|It’s Wednesday! While I may have dropped the ball on it the past few weeks, it’s time for a guest post! Today’s recipe is courtesy of Kim Ode, Food & lifestyle writer at the Star Tribune… and author of both Baking with the St. Paul Bread Club, and Rhubarb Renaissance.
Kim is one of the admins of the Baking 101 Facebook group, which is “devoted to sharing the baking experience, especially with the “lost generation” that slipped between the cracks when Betty Crocker was jilted in favor of EZ roll pie crusts and brown-and-serve buns”. Her website is at Kim-Ode.com, and she can also be found on twitter, at @odewrites.
Truth be told, I never imagined spending as much time thinking about, preparing and eating rhubarb as I have over this past year. I’m not complaining. I’ve always liked rhubarb and, frankly, look with some disdain upon those whiners who say it’s too sour.
Still, it’s just rhubarb.
In a foodie world that swoons over sous vide cooking, and salted caramel macarons, and new fondant techniques, and pairing cotton candy with foie gras, rhubarb seems impossible homely.
When I was growing up, Mom most often served it as rhubarb sauce over ice cream. It was a simple dessert for a busy farm wife to prepare with ease or trust her sixth-grade daughter with the task — and everyone liked it. Why would you make something fussier?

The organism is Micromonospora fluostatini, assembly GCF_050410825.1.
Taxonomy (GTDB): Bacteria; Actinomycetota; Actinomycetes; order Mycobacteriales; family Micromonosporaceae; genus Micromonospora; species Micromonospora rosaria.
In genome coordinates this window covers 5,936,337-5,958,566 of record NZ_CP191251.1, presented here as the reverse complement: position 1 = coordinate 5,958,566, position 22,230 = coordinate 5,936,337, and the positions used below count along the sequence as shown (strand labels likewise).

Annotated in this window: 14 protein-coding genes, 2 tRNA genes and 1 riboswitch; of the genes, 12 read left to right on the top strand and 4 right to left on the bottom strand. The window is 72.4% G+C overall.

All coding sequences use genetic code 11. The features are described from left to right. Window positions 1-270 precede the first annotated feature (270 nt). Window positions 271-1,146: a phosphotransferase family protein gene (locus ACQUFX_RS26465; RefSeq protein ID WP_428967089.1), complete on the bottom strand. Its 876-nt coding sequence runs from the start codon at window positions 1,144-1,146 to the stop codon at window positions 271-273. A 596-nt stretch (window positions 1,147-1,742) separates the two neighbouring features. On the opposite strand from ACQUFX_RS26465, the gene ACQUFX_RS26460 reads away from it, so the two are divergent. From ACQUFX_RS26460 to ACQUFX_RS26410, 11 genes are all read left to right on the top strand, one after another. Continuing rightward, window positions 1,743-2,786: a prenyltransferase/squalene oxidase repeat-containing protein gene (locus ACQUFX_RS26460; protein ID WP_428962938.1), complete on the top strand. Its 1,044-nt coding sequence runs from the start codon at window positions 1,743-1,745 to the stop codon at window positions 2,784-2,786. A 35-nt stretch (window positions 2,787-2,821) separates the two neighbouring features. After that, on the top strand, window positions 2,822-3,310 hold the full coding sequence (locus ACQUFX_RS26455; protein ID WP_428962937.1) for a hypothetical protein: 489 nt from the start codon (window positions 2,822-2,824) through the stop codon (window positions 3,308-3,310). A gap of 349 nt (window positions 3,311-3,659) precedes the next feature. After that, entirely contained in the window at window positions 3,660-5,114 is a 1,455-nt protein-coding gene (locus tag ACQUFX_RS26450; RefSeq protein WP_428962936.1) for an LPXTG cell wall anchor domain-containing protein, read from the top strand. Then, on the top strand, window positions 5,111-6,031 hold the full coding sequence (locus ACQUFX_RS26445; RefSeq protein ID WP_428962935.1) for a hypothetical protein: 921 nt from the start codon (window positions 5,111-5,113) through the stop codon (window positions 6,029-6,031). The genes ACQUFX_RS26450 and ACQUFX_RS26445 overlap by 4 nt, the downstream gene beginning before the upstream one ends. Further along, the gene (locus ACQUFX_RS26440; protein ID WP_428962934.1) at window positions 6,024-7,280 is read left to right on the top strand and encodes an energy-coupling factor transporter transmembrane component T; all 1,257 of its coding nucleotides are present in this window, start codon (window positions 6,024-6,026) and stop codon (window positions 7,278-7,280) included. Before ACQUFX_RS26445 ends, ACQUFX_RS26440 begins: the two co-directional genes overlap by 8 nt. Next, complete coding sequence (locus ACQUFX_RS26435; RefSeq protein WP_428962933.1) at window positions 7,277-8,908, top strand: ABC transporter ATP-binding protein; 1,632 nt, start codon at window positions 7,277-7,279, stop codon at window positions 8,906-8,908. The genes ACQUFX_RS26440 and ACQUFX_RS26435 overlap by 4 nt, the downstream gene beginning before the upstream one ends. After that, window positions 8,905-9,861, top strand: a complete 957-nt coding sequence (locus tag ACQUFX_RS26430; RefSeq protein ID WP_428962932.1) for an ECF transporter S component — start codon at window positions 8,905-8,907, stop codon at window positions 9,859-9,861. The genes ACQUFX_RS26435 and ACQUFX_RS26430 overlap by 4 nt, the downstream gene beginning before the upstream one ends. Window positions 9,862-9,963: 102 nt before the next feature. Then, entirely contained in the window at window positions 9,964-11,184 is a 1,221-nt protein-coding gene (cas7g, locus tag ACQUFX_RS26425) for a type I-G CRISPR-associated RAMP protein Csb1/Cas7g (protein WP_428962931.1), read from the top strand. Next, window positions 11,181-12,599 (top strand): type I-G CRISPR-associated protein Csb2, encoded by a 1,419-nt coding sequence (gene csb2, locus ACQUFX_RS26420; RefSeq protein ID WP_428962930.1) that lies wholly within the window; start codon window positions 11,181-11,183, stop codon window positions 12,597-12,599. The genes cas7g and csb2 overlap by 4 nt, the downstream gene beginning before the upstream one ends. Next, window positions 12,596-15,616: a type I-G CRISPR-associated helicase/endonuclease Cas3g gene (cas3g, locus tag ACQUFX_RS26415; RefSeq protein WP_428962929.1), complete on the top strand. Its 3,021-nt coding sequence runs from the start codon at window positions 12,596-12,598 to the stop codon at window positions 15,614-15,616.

The main variations were rhubarb pie, or rhubarb crisp, or a custardy rhubarb dessert made with a buttery pastry crust and topped with meringue. These pretty much were as far as anyone reached beyond their culinary grasp.
Yet my lot was to explore the savory side of the “pie plant,” treating it as the vegetable it technically, botanically, is.
In my day job as a reporter with the Star Tribune, I’m sort of a research junkie. A former co-worker once described his perfect newspaper job as delving into all manner of information about a topic, then going to a cocktail party and telling everyone what he knew. In this way, he would never have to actually write. Brilliant.
Little wonder, then, that a bout of procrastination set me to wondering how they say rhubarb in France. Why, I think I’d better find out. Firing up one of the various translating engines on the Internet, the answer emerged: rhubarbe, the “e” tossed on as effortlessly as an Hermes scarf.
But then, as the definition continued, there were unexpected exclamation points. interj. foutaise!; baliverne!, bétises!; pas question!, jamais!
Reverse the universal translator and the meaning became clear: interj. rubbish!; piffle!, absolute twaddle and twiddle!; not question!, never!
“Absolute twaddle and twiddle!” – really? From rhubarb?
This was getting interesting.
Of course, none of this is in the book. Nor is the logic behind actors silently saying, “rhubarb watermelon, rhubarb watermelon,” in a crowd scene. Apparently, the way the mouth moves when saying these two words replicates how we look when we’re actually in conversation. Nor is there anything about Shakespeare’s reference to rhubarb in “Macbeth,” act v., scene 3.